– All real, existing capitalist markets are imperfect precisely because of issues like information inequality (and most things traded in the market are not commodities). You can use this as an argument against capitalism, if you wish, but I don’t see you can build any case for the exceptionalism of HE this way which is why I said the argument ‘proves too much’. Barriers to entry, in particular, don’t help the consumer make a choice between the providers who have crossed that boundary and often (e.g. in banking services) operate very strongly against the consumer interest.
    – The role of student choice in the old dispensation is an interesting one, and maybe beyond my core competency. What is very clear is that where student choice of institution is minimised and institutional choice of applicants is maximised (that is, in the elite institutions) the result is very stark social segregation. Institutions which are less able to be selective are less socially segregated. I don’t really expect current Government policy to undermine the position of elite institutions, but working in a non-elite institution I see constant pressures from Governors, senior managers and academic colleagues to aspire towards that institutional ability to choose, reject and exclude. So countervailing pressure even on non-elite institutions will (IMHO) be helpful. At least it may reduce the rate at which inequality is growing in our society.

    • Thanks again for the comments, Andrew. I think I would disagree on two main points:

      First, the place of the ‘welfare state’ within Britain largely involved the recognition that certain public goods were not best managed by market mechanisms and that involved organising and providing those goods differently within a capitalist economy. In the case of HE, we have been operating on an assumption until recently (really a canard now) that undergraduate degrees are largely equivalent in terms of standard of teaching and assessment and that the forms of regulation in the sector were directed to that end (with variations in the educational experience often dependent on what the student brings to study and the work they put in). I accept that this understanding is now tendentious, if not in crisis, but it will be exacerbated by moving towards a different form of regulation premised on money following students rather than paid directly to institutions. The tenor of the recent proposals is that degrees vary in quality and price, which means ‘choice’ has a different meaning (add to that the new financial commitment it entails for individuals).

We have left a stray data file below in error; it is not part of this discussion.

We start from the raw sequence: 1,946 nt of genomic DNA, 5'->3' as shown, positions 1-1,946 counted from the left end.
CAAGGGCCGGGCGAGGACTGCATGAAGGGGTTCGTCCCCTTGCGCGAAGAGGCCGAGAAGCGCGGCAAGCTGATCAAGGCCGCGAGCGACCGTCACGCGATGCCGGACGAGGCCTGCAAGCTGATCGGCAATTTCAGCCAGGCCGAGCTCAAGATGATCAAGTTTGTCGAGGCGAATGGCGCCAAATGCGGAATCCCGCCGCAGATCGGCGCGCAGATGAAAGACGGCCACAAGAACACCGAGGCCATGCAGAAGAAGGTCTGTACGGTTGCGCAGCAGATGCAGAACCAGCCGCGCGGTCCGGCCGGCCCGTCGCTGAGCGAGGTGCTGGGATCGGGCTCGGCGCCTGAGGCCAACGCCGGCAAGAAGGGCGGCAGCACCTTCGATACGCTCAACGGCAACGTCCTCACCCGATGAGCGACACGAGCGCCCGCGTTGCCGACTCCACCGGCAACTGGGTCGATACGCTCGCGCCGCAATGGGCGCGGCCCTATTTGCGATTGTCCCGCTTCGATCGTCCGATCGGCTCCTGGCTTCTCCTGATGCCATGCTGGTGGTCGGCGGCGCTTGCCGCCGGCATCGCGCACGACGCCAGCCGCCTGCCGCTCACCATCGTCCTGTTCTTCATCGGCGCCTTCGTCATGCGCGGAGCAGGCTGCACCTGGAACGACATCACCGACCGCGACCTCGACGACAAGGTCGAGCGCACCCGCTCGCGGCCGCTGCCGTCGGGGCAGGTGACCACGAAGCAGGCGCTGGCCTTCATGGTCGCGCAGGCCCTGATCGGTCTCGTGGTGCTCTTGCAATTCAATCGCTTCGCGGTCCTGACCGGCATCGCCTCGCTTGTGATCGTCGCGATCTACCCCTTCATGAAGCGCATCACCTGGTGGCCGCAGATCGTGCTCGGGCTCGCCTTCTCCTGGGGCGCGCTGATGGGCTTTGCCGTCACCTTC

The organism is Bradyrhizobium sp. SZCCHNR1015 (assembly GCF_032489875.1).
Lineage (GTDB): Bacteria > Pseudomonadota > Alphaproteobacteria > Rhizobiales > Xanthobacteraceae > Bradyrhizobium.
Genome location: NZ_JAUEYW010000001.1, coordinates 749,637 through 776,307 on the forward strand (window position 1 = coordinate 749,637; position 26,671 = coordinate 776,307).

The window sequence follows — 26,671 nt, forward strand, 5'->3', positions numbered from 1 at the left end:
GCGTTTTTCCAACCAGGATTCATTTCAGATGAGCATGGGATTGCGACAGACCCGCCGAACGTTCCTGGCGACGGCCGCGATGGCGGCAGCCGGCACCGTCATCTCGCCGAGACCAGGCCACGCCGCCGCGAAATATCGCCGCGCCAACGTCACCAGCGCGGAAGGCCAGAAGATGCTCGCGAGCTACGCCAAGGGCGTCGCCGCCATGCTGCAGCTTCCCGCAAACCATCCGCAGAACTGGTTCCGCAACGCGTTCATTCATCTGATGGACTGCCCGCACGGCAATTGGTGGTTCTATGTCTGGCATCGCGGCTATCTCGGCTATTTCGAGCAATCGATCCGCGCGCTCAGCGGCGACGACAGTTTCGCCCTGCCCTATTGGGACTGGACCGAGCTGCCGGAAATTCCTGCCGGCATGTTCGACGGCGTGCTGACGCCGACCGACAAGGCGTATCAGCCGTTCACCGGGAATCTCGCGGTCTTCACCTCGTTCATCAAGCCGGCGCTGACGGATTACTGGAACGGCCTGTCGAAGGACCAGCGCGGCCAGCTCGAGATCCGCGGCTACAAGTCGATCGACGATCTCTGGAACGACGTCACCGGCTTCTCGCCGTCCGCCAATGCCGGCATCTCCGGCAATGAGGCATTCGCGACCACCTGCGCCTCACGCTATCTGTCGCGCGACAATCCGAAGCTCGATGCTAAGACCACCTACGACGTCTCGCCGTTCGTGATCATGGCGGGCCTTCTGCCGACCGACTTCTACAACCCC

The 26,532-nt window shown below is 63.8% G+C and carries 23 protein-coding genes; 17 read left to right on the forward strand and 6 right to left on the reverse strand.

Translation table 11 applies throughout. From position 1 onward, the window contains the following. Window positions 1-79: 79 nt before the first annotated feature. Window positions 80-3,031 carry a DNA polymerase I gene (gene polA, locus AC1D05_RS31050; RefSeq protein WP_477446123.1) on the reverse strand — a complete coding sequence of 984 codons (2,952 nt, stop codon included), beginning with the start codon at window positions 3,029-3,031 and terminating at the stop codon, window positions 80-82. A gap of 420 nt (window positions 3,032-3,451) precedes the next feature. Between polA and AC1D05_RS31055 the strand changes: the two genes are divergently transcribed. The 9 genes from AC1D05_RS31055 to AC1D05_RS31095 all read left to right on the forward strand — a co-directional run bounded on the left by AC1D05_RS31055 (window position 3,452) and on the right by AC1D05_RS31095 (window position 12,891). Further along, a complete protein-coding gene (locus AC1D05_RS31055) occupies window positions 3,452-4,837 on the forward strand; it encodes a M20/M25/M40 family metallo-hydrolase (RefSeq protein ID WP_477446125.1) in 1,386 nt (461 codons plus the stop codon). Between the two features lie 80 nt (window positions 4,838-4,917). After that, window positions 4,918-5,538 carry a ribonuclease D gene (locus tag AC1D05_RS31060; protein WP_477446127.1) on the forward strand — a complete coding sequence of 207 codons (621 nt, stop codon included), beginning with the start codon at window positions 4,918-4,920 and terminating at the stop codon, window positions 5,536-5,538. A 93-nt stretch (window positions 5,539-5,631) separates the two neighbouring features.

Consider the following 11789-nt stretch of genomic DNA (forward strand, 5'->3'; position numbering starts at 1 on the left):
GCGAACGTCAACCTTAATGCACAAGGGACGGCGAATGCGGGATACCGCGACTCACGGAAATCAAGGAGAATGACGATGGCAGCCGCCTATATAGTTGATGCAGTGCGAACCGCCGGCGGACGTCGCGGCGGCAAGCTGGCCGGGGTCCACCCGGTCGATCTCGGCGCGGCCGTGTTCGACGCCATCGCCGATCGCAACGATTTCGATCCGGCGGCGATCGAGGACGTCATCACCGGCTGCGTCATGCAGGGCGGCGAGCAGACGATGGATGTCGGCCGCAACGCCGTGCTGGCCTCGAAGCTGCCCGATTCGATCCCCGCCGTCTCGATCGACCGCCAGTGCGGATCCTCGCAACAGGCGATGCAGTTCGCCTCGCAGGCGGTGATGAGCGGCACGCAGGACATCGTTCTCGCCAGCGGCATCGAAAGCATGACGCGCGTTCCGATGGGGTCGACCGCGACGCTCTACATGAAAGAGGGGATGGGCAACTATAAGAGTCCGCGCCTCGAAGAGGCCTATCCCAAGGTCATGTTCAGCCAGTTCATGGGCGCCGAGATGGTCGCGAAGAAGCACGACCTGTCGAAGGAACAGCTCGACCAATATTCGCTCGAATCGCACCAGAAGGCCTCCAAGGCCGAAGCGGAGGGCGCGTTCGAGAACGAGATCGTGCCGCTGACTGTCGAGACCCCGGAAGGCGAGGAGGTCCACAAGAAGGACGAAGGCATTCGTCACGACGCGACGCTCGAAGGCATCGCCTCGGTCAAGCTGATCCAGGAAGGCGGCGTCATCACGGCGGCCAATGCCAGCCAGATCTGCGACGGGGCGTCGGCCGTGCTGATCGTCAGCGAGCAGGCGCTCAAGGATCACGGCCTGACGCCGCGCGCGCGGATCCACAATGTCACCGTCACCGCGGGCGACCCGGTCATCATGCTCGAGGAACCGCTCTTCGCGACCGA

Second, degree awarding powers are key here. I accept there is a large sector of franchised and validated courses: ‘HE in FE’ numbers over 100 000 students, I believe. But the government is worried that universities may withdraw from these arrangements if caps are maintained in restrictive fashion – speeches by Willetts and Cable from April were directed explicitly against this kind of ‘anti-competitive’ practice; Martin Doel has complained of the ‘feudal’ relation between universities and colleges as the power differential created by the former having degree awarding powers, and therefore validing the latter, is so great. This is why Willetts is very keen on the idea of granting Edexcel degree awarding powers – to free up this aspect of the market. So, your point about universities validiating anything you pay them to validate is largely correct in the current terrain, but many have already reviewed their ‘partnerships’ – e.g. De Montfort has pulled out of several already. This threatens the cheaper tier of provision that the government desires and needs.

      Similarly, the current requirement that for-profits like BPP renew their DAP every 6 years grates – the public universities (plus Bucks and College of Law) have theirs indefinitely. They have been lobbying against this for a while, not least as, on current QAA interpretation, this need for renewal precludes a for-profit ever being granted the ‘university’ title. BPP report a boost to recruitment since being allowed to style themselves ‘university college’. (BPP and Apollo have extravagant ambitions).

      Certainly private providers can enter a restricted, largely separate market at present, but the new proposals are designed to allow them to compete with the established universities and undercut them in an expanded, integrated field. Especially as the increased fees and the expansion of loans to non-public providers makes the market much more attractive as you point out above.

      I don’t want to say too much about ‘elite’ provision here but they have very different interests. oxford basically indicated in its submission to the Browne review that it saw a need for the undergraduate service it provides but not that it should continue to provide it (see its tables comparing its proportion of undergraduates compared to Yale & Harvard); while UCL have already investigated ignoring the recruitment caps.

      Sorry, long reply!